Jalali-Khanabadi, B-A., H. Mozaffari-Khosravi, N. Parsaeyan, 2010. Effects of almond dietary supplementation on coronary heart disease lipid risk factors and serum lipid oxidation parameters in men with mild hyperlipidemia. The Journal of Alternative and Complementary Medicine. 16(12):1–5.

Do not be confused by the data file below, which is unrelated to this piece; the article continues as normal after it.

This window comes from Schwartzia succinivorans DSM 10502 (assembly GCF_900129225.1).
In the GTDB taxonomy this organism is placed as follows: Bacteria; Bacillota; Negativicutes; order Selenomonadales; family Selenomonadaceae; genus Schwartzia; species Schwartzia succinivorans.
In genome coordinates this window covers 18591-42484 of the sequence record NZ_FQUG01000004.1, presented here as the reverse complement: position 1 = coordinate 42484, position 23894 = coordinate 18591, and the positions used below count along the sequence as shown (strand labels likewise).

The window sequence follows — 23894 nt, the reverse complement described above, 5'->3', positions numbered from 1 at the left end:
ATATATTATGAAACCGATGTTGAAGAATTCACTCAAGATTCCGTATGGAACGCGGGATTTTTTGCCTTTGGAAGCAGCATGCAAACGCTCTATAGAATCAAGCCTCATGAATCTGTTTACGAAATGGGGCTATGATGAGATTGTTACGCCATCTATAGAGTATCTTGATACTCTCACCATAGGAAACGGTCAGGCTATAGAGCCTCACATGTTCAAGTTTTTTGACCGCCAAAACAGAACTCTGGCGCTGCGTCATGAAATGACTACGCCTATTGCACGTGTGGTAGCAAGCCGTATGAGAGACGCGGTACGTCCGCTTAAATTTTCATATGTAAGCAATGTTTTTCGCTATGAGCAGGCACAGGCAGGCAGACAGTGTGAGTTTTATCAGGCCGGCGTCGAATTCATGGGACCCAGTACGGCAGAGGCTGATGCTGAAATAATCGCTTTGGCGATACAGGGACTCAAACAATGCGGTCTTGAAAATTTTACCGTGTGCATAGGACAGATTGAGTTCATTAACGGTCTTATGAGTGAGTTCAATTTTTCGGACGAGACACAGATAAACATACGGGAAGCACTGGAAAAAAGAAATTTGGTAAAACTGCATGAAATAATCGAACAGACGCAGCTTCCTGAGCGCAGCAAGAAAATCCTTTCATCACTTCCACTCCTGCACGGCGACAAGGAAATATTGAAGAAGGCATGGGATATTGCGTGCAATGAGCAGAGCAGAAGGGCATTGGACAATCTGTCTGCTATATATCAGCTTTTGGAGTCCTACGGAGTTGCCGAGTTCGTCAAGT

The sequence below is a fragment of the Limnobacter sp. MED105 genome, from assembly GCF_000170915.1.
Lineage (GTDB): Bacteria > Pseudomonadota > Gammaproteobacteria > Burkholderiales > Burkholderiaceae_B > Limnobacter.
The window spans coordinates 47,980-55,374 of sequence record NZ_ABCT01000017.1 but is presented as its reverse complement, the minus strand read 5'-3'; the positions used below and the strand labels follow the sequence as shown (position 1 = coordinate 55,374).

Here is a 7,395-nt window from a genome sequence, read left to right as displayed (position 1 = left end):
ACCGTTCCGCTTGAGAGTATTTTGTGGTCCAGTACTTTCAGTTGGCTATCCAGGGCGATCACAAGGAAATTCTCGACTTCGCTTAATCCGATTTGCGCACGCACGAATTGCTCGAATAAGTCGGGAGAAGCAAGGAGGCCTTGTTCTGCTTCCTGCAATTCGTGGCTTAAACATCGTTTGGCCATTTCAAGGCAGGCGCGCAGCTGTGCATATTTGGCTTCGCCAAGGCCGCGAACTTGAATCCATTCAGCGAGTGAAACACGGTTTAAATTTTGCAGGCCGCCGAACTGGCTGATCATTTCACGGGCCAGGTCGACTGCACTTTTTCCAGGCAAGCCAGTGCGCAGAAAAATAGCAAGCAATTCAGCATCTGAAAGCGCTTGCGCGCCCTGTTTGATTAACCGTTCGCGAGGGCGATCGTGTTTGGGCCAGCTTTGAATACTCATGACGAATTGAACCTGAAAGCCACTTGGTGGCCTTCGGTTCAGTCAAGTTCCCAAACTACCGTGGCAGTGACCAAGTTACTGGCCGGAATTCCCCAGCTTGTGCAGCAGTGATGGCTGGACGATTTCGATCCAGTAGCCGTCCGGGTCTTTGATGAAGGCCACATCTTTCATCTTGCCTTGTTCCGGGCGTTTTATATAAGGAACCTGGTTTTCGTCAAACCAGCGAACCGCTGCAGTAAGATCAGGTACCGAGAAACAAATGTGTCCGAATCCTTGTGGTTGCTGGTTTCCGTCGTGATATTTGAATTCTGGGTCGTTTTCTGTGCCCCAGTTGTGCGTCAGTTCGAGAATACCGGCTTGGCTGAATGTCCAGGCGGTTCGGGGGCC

Objectives: Oxidation and level of plasma lipids are closely implicated in the development of coronary heart disease (CHD). Dietary almond supplementation may participate in beneficial effects on CHD lipid risk factor levels and their susceptibility to oxidative modification. The aim of this study was to evaluate the effects of dietary supplementation with almond on serum lipid levels and their relation to lipid oxidation parameters in men with mild hyperlipidemia. Design: Thirty (30) healthy volunteer men (age 45.57 ± 7.14 years and body–mass index 24.29 ± 2.15 g/m2) with mild hyperlipidemia received 60 g almond daily for 4 weeks. Outcome measures: Overnight fasting blood samples were obtained before and after supplementation. Serum levels of lipids, lipoproteins, and apolipoproteins and copper-induced serum lipid oxidation were determined. Lipid oxidation was followed by monitoring of the change of conjugated dienes in diluted serum after addition of Cu2+. A number of quantitative parameters including lag-time, maximal rate of oxidation (V-max), and maximal amount of lipid peroxide products (OD-max) were evaluated. Results: After 4 weeks, almond supplementation significantly decreased low-density lipoprotein cholesterol, total cholesterol (TC), and apolipoprotein B100 (apo-B100). At baseline, there was little correlation between lipid risk factors and lipid oxidation parameters, but a positive correlation was observed between TC and lag-time (r = 0.6, p = 0.001), negative correlation between TC with V-max and OD-max (r = -0.65, p<0.001 and r = -0.61, p = 0.001), and also positive correlation between apo-B100 with V-max and OD-max (r = 0.48, p = 0.01 and R = 0.54, p = 0.003) after almond supplementation. Conclusions: These results demonstrated that almond supplementation, in addition to lowering effects on serum levels of CHD lipid risk factors, may contribute to a dramatic change in the relation of lipid risk factors and susceptibility of serum lipids to oxidative modification. This may be due to the distribution of different almond phenolic antioxidants in different components of serum including nonlipoprotein molecules such as serum albumin.